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Community Voices by Robert Shorey: Evidence points to diet as a factor causing dementia, Alzheimer’s disease

Published in the March 29 – April 11, 2017 issue of Morgan Hill Life

By Robert Shorey

Robert Shorey

Regarding the March 15 publication. I would like to compliment Morgan Hill Life for providing an extensive article on Alzheimer’s disease effects on families, providing a review of the disease and telling how families can find resources to help with the care of their loved ones suffering from this debilitating disease.

I would like to add some insights into the potential cause and how this disease can likely be prevented. While debate still continues about how much of the disease is about heredity and what specific factors are in play, strong evidence is mounting that nutrition, specifically high carbohydrate/refined sugar nutrition, plays a heavy hand as one of the important causative agents in dementia and Alzheimer’s.

Humans have a large brain capacity compared to other primates and mammals. Our brains account for more than 20 percent of our total body metabolism even when we are just sitting around or sleeping. This makes it important to understand that getting the right nutrients to our brain might be of utmost importance to prevent metabolic diseases.

Mounting evidence points toward insulin intolerance as being a potential key culprit in neurodegenerative disorders like dementia and Alzheimer’s. So much new evidence that some scientists are advocating dementia to be titled Type III Diabetes. This isn’t exactly new science. A British psychiatrist in 1897, Henry Maudsley, observed that diabetes and insanity often co-expressed themselves in families. Recently “Snickers” candy bars have ads on television suggesting when we are low on sugar we are not ourselves. This alludes to the often common experience many of us have when our brains are on a sugar low and we feel hungry and grumpy until we get some food.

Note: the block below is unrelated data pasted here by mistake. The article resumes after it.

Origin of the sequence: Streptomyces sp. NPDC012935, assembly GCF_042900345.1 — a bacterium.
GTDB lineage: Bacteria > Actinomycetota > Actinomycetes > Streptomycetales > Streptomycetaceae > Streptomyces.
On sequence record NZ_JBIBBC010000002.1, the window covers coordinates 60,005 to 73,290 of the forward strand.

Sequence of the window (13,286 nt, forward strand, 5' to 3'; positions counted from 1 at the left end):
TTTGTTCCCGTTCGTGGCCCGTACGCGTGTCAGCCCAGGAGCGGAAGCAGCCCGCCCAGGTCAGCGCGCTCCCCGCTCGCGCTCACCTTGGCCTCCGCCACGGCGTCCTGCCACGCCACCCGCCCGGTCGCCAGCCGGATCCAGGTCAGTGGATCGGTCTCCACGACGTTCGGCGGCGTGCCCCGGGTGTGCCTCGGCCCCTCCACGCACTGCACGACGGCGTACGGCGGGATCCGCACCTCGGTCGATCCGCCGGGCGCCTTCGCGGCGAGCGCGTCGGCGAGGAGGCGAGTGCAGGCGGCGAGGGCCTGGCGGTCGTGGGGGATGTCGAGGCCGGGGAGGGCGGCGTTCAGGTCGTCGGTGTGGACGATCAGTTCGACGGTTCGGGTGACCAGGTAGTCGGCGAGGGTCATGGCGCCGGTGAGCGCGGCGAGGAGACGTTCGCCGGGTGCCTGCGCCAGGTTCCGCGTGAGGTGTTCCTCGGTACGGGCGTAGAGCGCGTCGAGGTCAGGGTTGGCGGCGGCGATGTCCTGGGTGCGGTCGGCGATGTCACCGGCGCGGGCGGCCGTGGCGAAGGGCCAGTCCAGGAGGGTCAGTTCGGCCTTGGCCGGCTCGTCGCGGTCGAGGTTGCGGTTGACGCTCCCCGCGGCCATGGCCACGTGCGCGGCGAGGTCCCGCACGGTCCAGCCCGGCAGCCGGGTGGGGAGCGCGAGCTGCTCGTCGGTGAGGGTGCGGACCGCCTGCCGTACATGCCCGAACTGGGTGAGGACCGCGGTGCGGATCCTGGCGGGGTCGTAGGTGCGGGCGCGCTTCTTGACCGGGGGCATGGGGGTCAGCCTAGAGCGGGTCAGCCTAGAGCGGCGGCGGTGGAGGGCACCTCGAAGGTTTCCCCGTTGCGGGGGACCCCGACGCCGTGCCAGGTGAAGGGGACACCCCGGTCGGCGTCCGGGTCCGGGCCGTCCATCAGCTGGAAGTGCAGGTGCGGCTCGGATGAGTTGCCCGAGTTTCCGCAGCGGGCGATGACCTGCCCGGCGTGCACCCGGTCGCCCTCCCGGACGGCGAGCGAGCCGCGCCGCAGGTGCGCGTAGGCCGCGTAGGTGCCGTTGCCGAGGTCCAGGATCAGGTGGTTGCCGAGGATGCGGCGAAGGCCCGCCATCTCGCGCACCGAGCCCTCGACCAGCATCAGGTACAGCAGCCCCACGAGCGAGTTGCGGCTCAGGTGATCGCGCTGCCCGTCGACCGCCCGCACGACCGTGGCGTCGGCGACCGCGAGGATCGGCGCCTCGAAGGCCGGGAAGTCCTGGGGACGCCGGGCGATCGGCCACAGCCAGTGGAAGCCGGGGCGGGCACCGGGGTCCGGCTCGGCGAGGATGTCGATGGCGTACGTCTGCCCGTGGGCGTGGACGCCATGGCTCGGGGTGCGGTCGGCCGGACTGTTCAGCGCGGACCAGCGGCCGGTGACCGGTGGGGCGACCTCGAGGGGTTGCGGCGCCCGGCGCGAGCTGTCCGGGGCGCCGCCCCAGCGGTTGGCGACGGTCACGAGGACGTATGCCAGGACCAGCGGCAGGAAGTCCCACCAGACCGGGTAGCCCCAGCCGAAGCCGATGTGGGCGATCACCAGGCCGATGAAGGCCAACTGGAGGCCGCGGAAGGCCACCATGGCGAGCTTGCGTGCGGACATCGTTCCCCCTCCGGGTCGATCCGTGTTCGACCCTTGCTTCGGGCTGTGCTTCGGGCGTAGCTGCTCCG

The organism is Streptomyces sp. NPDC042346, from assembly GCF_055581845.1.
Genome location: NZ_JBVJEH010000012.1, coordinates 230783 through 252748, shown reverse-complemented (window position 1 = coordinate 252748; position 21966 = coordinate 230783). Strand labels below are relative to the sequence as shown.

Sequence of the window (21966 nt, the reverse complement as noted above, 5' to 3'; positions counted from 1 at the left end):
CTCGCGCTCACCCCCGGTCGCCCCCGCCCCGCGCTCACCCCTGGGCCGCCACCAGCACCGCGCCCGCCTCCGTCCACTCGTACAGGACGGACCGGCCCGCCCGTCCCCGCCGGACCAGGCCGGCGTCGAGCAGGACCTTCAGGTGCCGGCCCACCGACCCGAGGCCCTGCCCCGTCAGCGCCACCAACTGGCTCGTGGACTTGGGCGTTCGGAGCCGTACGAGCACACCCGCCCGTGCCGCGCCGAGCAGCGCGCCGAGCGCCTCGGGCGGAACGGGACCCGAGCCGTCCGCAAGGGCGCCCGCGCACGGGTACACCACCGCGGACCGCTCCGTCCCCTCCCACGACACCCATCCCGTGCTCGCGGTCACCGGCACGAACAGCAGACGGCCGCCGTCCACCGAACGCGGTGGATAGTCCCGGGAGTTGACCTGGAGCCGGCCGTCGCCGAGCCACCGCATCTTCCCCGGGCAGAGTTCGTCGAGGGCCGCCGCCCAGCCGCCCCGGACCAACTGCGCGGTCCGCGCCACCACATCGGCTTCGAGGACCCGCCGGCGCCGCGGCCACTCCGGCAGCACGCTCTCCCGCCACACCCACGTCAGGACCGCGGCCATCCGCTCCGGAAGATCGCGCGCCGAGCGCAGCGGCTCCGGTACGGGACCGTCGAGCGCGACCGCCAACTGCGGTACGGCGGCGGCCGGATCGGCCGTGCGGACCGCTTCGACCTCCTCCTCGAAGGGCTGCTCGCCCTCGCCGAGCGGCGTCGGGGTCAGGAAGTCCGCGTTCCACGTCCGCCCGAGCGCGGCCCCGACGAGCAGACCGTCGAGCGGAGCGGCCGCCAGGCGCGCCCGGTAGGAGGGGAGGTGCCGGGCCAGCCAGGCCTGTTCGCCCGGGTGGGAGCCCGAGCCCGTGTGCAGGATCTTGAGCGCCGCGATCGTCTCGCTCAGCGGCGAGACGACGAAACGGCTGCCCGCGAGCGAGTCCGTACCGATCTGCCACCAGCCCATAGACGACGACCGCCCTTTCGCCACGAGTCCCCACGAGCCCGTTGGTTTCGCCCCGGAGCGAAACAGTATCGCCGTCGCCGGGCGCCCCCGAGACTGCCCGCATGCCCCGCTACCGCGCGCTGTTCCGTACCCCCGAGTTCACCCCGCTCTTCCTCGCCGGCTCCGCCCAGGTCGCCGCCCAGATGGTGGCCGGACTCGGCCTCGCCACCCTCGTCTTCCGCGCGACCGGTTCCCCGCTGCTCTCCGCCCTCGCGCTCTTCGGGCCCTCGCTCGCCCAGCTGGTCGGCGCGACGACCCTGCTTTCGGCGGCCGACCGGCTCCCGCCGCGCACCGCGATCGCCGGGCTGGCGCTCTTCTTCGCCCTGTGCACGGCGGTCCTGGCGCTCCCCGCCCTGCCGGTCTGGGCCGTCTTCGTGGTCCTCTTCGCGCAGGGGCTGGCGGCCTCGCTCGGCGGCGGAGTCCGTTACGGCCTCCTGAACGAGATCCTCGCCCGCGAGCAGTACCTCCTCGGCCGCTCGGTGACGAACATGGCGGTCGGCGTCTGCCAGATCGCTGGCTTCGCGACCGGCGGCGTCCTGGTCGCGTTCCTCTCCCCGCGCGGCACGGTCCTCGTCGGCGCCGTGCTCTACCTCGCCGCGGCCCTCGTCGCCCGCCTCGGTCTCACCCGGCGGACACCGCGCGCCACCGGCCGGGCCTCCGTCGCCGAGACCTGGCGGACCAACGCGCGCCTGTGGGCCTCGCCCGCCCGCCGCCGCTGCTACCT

The reality is that our bodies behave this way because we’ve been getting too much sugar in our daily diets. Today because of the constant increase in sugar being added to our food sources it is almost impossible to avoid sugar and refined carbohydrates in our supposedly modern nutrition. The U.S. has 29 million diabetics along with a rising obesity rate. This situation not only is fueling the issue with the rising tide of diabetes but also other chronic diseases like Alzheimer’s, cardiovascular disease and non-alcoholic fatty liver disease to name just a few. There is clear evidence mounting that people silently suffering from insulin resistance have higher inflammation and with greater inflammation organs like our brain are gradually overcome and the result are chronic disease like Alzheimer’s.

Want to avoid being a victim of Alzheimer’s or diabetes? Start learning more about the importance of avoiding processed foods with high amounts of sugar and inflammatory agents. Learn to lower the amounts of refined sugars and carbohydrates in your daily diets and review your understanding of the importance of saturated fats in our nutrition — especially brain nutrition.

Some references and resources that back up the assertions made include: “Grain Brain” by David Perlmutter, M.D.; “Spark” by John Ratey, M.D.; and “Sugar Crush” by Richard Jacoby, M.D.

Robert Shorey is a local dentist who has lived and practiced in Morgan Hill for the past four years. He authored multiple dental technology columns and practices general dentistry. He and is wife, Melissa, enjoy the proximity of Morgan Hill to hiking areas like Mt. Madonna and Quicksilver.